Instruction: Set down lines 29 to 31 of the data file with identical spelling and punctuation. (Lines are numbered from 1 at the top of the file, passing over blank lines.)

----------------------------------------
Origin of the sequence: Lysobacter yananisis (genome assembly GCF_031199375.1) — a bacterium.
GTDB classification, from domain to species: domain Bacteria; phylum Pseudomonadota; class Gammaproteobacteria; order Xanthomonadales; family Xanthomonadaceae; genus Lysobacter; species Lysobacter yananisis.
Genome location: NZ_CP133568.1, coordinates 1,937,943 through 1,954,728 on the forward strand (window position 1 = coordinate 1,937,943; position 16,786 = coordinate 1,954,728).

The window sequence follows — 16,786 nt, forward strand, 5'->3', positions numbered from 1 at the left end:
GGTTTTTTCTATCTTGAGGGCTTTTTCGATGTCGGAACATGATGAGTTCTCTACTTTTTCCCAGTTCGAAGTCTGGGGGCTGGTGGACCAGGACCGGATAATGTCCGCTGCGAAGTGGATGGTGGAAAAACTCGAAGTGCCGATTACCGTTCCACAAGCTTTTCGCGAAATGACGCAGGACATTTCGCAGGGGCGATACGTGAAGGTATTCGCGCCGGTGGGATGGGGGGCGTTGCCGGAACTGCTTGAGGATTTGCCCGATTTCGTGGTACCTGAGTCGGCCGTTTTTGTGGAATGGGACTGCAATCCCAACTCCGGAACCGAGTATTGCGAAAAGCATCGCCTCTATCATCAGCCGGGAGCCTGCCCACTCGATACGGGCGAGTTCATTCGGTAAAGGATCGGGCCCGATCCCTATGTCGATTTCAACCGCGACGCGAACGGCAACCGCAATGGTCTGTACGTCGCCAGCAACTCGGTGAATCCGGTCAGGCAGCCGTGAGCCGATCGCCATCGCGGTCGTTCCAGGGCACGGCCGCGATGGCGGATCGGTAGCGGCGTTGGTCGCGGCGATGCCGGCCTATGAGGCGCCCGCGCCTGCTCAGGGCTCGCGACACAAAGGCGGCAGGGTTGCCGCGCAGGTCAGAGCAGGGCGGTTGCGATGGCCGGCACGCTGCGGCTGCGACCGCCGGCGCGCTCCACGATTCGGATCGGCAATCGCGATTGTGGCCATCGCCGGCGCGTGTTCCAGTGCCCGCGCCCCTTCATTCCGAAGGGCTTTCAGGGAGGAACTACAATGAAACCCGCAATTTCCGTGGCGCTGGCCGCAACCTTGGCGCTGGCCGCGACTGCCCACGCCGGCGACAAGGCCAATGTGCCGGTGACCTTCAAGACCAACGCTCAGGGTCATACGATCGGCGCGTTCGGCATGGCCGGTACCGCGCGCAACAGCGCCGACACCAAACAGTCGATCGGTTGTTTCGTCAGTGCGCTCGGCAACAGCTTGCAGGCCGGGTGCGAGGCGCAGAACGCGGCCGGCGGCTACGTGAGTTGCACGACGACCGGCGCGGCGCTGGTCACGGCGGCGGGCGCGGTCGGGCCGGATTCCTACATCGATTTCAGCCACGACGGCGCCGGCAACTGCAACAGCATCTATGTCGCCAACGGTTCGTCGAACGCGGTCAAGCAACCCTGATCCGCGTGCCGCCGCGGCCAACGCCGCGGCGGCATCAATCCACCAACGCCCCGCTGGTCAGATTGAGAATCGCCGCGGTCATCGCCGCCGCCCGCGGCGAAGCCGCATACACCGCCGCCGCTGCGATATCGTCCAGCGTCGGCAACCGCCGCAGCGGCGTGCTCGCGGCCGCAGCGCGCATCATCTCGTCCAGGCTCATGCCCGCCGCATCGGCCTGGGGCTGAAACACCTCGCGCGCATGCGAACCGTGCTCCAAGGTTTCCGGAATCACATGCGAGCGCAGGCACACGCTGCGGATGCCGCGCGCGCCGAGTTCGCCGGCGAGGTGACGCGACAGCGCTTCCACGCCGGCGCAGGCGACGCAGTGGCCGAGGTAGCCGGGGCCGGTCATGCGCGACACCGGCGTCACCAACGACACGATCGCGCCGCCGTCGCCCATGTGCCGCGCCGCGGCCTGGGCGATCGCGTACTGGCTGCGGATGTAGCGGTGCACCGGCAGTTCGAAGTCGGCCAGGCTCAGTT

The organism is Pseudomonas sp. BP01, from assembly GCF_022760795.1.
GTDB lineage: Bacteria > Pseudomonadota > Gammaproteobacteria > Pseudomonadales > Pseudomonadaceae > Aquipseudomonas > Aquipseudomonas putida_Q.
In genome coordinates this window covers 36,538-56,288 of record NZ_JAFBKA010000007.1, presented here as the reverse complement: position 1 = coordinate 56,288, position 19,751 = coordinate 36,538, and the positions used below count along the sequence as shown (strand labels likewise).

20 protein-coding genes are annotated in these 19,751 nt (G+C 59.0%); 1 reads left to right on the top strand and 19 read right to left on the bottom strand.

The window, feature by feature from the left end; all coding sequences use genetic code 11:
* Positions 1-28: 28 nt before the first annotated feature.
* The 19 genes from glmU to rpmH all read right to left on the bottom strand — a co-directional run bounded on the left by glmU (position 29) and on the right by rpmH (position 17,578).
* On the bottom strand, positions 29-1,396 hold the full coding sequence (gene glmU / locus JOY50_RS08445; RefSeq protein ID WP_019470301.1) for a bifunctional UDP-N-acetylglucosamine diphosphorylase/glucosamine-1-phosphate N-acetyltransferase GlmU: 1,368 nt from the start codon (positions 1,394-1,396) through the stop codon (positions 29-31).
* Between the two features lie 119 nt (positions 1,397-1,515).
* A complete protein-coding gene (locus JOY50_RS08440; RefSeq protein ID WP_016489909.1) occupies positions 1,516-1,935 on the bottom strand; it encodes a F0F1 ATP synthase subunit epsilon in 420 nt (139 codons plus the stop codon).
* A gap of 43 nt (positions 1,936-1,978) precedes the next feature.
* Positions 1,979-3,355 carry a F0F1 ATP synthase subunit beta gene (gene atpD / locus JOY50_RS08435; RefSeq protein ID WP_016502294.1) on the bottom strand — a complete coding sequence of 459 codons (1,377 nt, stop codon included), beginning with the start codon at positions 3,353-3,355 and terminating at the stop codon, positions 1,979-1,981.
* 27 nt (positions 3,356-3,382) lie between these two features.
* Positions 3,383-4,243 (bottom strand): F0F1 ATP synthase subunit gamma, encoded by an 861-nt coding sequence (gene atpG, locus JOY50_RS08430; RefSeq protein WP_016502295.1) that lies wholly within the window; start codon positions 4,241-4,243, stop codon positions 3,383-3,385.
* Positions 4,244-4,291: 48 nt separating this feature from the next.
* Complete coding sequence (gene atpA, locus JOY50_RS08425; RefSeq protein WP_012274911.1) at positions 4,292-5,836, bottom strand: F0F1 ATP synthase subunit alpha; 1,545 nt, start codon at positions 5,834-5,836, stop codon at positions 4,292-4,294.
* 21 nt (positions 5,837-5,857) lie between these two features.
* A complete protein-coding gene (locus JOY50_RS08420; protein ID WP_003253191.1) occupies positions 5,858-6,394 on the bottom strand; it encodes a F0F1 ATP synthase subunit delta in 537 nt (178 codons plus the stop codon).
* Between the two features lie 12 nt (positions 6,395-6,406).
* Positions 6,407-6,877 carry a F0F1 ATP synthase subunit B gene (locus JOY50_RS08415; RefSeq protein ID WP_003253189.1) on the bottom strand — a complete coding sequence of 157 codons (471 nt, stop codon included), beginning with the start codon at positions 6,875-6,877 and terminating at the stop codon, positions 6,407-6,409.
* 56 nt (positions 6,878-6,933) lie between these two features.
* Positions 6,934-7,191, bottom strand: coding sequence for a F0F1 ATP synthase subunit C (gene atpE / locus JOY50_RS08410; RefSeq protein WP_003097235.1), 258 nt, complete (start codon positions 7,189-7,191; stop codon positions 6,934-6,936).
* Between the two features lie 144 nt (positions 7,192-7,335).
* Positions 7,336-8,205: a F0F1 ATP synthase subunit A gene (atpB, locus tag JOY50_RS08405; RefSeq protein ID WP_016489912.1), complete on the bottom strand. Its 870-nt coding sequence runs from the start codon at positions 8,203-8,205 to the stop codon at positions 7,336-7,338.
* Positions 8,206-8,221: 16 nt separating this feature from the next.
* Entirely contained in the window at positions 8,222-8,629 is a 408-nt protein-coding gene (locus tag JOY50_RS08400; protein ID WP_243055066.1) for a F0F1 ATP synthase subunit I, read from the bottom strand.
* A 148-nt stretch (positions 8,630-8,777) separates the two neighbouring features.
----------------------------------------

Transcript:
* Positions 7,336-8,205: a F0F1 ATP synthase subunit A gene (atpB, locus tag JOY50_RS08405; RefSeq protein ID WP_016489912.1), complete on the bottom strand. Its 870-nt coding sequence runs from the start codon at positions 8,203-8,205 to the stop codon at positions 7,336-7,338.
* Positions 8,206-8,221: 16 nt separating this feature from the next.
* Entirely contained in the window at positions 8,222-8,629 is a 408-nt protein-coding gene (locus tag JOY50_RS08400; protein ID WP_243055066.1) for a F0F1 ATP synthase subunit I, read from the bottom strand.